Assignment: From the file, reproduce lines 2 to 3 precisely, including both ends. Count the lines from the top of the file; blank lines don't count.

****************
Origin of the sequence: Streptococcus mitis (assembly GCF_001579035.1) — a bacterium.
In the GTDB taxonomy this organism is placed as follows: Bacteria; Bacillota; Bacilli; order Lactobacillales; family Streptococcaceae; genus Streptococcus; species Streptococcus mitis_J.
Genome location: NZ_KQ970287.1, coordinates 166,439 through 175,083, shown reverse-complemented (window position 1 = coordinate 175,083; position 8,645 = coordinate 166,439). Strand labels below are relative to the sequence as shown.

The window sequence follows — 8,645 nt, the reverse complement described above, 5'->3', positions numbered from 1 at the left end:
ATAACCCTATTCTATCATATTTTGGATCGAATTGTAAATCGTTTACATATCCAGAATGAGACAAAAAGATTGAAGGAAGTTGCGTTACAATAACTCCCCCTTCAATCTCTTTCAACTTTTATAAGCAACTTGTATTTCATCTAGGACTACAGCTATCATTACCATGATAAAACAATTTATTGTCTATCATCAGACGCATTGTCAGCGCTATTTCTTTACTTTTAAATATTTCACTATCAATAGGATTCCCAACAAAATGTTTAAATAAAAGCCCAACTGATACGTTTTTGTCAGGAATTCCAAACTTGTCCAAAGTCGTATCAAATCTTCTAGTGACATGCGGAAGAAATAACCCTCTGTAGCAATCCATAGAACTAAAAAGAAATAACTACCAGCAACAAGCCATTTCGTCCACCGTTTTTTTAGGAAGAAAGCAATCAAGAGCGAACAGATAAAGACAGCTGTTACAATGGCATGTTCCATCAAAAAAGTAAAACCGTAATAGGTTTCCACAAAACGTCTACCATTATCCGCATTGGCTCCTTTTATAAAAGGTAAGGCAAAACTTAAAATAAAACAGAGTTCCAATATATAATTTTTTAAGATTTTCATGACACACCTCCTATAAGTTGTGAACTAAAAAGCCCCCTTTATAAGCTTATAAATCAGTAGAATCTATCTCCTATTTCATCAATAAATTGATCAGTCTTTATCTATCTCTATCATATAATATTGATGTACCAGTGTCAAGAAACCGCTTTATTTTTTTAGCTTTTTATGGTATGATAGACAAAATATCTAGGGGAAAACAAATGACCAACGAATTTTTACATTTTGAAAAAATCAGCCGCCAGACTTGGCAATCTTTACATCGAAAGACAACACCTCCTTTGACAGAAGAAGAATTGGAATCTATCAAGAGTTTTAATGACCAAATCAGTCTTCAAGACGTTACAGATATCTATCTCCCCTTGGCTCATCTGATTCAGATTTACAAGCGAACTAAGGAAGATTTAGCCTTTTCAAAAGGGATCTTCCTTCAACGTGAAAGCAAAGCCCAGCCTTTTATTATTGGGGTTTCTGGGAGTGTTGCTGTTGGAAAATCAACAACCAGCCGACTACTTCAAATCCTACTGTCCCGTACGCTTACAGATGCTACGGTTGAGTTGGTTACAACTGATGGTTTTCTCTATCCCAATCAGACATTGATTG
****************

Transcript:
In the GTDB taxonomy this organism is placed as follows: Bacteria; Bacillota; Bacilli; order Lactobacillales; family Streptococcaceae; genus Streptococcus; species Streptococcus mitis_J.
Genome location: NZ_KQ970287.1, coordinates 166,439 through 175,083, shown reverse-complemented (window position 1 = coordinate 175,083; position 8,645 = coordinate 166,439). Strand labels below are relative to the sequence as shown.